Additional logs from the Gradle Daemon can be found under $GRADLE_USER_HOME/daemon/8.9/.

Task executed when it should have been UP-TO-DATE

--info logs explain why a task was executed, though build scans do this in a searchable, visual way by going to the Timeline view and clicking on the task you want to inspect.

troubleshooting task execution build scan
Figure 3. Debugging incremental build with a build scan

You can learn what the task outcomes mean from this listing.

Debugging IDE integration

Many infrequent errors within IDEs can be solved by "refreshing" Gradle. See also more documentation on working with Gradle in IntelliJ IDEA and in Eclipse.

Refreshing IntelliJ IDEA

This only works for Gradle projects linked to IntelliJ.

From the main menu, go to View > Tool Windows > Gradle. Then click on the Refresh icon.

troubleshooting refresh intellij
Figure 4. Refreshing a Gradle project in IntelliJ IDEA

Refreshing Eclipse (using Buildship)

If you’re using Buildship for the Eclipse IDE, you can re-synchronize your Gradle build by opening the "Gradle Tasks" view and clicking the "Refresh" icon, or by executing the Gradle > Refresh Gradle Project command from the context menu while editing a Gradle script.

troubleshooting refresh eclipse
Figure 5. Refreshing a Gradle project in Eclipse Buildship

Troubleshooting daemon connection issues

If your Gradle build fails before running any tasks, you may be encountering network configuration problems. When Gradle is unable to communicate with the Gradle daemon process, the build will immediately fail with a message similar to this:

$ gradle help

Starting a Gradle Daemon, 1 stopped Daemon could not be reused, use --status for details

FAILURE: Build failed with an exception.

* What went wrong:
A new daemon was started but could not be connected to: pid=DaemonInfo{pid=55913, address=[7fb34c82-1907-4c32-afda-888c9b6e2279 port:42751, addresses:[/]], state=Busy, ...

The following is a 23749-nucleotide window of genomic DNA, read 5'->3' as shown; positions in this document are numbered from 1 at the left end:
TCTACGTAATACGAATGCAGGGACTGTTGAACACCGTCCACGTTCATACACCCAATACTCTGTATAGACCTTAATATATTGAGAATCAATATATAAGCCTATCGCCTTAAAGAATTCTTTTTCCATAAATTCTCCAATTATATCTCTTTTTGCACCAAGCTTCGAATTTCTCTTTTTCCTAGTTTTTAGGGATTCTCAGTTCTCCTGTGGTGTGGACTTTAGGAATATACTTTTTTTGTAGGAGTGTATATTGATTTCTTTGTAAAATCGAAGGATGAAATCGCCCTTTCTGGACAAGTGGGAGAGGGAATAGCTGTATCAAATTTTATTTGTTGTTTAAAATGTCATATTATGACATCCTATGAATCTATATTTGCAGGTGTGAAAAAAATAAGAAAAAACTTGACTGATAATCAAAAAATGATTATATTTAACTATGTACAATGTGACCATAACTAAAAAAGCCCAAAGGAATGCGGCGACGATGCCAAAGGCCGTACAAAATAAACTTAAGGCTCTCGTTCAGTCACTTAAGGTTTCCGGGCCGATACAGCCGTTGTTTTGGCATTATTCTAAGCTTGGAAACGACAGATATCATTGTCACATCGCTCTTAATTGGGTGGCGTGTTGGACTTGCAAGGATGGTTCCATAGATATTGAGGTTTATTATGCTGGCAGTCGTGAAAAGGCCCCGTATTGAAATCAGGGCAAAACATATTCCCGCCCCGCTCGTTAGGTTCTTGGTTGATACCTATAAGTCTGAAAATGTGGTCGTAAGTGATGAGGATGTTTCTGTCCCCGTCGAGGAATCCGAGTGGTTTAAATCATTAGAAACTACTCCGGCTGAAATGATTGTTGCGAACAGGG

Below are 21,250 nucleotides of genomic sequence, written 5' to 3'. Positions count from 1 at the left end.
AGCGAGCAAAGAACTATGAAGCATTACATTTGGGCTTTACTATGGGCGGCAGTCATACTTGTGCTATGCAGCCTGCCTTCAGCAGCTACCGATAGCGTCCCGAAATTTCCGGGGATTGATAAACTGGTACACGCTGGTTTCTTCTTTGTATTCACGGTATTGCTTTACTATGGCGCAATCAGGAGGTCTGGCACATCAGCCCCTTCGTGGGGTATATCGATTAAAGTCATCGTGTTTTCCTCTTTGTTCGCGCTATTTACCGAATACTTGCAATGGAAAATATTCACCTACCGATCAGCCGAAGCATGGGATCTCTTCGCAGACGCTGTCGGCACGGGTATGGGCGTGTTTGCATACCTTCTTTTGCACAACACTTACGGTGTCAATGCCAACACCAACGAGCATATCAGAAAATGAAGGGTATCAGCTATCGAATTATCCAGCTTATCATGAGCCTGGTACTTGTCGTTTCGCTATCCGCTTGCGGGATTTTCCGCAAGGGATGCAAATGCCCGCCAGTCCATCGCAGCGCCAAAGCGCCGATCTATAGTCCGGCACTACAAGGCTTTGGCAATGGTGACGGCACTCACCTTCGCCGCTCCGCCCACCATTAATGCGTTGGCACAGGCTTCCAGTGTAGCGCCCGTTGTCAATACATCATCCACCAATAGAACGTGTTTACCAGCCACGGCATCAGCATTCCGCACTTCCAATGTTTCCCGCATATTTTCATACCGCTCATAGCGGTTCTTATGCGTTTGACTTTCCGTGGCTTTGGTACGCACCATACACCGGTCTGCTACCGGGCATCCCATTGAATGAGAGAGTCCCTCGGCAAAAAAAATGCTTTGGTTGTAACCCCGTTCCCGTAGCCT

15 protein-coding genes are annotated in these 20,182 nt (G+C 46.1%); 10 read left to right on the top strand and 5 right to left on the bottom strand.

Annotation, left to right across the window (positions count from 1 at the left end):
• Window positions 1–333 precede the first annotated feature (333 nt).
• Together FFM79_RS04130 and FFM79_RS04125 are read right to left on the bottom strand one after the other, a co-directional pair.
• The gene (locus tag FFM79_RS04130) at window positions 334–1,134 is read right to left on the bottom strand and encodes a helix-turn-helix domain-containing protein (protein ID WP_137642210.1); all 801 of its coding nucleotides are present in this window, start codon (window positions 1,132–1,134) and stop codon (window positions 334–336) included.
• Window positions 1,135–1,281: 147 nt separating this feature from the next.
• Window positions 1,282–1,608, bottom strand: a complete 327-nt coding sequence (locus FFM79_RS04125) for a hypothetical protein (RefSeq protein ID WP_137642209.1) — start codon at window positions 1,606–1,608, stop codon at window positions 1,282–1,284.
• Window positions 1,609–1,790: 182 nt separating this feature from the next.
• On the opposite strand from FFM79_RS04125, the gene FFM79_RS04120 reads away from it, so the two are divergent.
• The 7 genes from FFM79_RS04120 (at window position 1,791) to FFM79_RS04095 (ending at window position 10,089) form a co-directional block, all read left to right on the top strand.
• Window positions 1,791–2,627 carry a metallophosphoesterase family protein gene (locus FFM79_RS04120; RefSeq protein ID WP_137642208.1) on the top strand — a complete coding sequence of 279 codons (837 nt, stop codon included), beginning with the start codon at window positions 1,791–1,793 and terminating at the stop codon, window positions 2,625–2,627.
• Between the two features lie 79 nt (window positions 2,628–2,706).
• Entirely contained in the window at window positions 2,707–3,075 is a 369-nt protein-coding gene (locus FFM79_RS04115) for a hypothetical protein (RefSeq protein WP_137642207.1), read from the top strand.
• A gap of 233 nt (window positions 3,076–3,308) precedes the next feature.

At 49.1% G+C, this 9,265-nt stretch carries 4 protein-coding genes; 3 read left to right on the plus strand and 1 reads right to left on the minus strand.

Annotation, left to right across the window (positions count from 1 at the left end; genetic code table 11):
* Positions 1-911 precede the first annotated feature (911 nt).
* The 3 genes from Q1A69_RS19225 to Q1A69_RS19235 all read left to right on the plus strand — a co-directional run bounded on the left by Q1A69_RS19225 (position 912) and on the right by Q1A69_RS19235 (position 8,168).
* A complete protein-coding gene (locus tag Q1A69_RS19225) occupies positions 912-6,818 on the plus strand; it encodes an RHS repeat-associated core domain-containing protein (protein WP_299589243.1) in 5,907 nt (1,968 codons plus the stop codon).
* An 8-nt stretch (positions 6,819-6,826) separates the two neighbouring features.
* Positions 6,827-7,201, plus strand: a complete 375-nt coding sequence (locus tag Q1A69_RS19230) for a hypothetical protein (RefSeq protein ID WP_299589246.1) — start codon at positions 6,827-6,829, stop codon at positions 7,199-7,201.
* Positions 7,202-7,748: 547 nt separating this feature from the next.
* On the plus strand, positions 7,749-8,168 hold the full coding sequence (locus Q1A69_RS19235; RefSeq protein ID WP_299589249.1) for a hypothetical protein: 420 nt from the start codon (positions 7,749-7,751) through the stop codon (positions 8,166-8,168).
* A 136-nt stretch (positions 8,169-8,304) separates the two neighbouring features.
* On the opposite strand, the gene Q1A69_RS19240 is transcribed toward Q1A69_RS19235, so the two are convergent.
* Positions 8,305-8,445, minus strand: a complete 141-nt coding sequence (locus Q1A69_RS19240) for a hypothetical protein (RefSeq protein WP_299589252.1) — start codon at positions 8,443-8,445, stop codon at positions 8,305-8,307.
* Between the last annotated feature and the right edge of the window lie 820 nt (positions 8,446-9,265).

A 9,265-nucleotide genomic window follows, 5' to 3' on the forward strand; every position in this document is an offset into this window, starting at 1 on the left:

This can occur when network address translation (NAT) masquerade is used. When NAT masquerade is enabled, connections that should be considered local to the machine are masked to appear from external IP addresses. Gradle refuses to connect to any external IP address as a security precaution.

The solution to this problem is to adjust your network configuration such that local connections are not modified to appear as from external addresses.

You can monitor the detected network setup and the connection requests in the daemon log file ($GRADLE_USER_HOME/daemon/<Gradle version>/daemon-<PID>.out.log).

2021-08-12T12:01:50.755+0200 [DEBUG] [org.gradle.internal.remote.internal.inet.InetAddresses] Adding IP addresses for network interface enp0s3
2021-08-12T12:01:50.759+0200 [DEBUG] [org.gradle.internal.remote.internal.inet.InetAddresses] Is this a loopback interface? false
2021-08-12T12:01:50.769+0200 [DEBUG] [org.gradle.internal.remote.internal.inet.InetAddresses] Adding remote address /fe80:0:0:0:85ba:3f3e:1b88:c0e1%enp0s3
2021-08-12T12:01:50.770+0200 [DEBUG] [org.gradle.internal.remote.internal.inet.InetAddresses] Adding remote address /
2021-08-12T12:01:50.770+0200 [DEBUG] [org.gradle.internal.remote.internal.inet.InetAddresses] Adding IP addresses for network interface lo
2021-08-12T12:01:50.771+0200 [DEBUG] [org.gradle.internal.remote.internal.inet.InetAddresses] Is this a loopback interface? true
2021-08-12T12:01:50.771+0200 [DEBUG] [org.gradle.internal.remote.internal.inet.InetAddresses] Adding loopback address /0:0:0:0:0:0:0:1%lo
2021-08-12T12:01:50.771+0200 [DEBUG] [org.gradle.internal.remote.internal.inet.InetAddresses] Adding loopback address /
2021-08-12T12:01:50.775+0200 [DEBUG] [org.gradle.internal.remote.internal.inet.TcpIncomingConnector] Listening on [7fb34c82-1907-4c32-afda-888c9b6e2279 port:42751, addresses:[localhost/]].
2021-08-12T12:01:50.797+0200 [INFO] [org.gradle.launcher.daemon.server.DaemonRegistryUpdater] Advertising the daemon address to the clients: [7fb34c82-1907-4c32-afda-888c9b6e2279 port:42751, addresses:[localhost/]]
2021-08-12T12:01:50.923+0200 [ERROR] [org.gradle.internal.remote.internal.inet.TcpIncomingConnector] Cannot accept connection from remote address /

Getting additional help

If you didn’t find a fix for your issue here, please reach out to the Gradle community on the help forum or search relevant developer resources using

If you believe you’ve found a bug in Gradle, please file an issue on GitHub.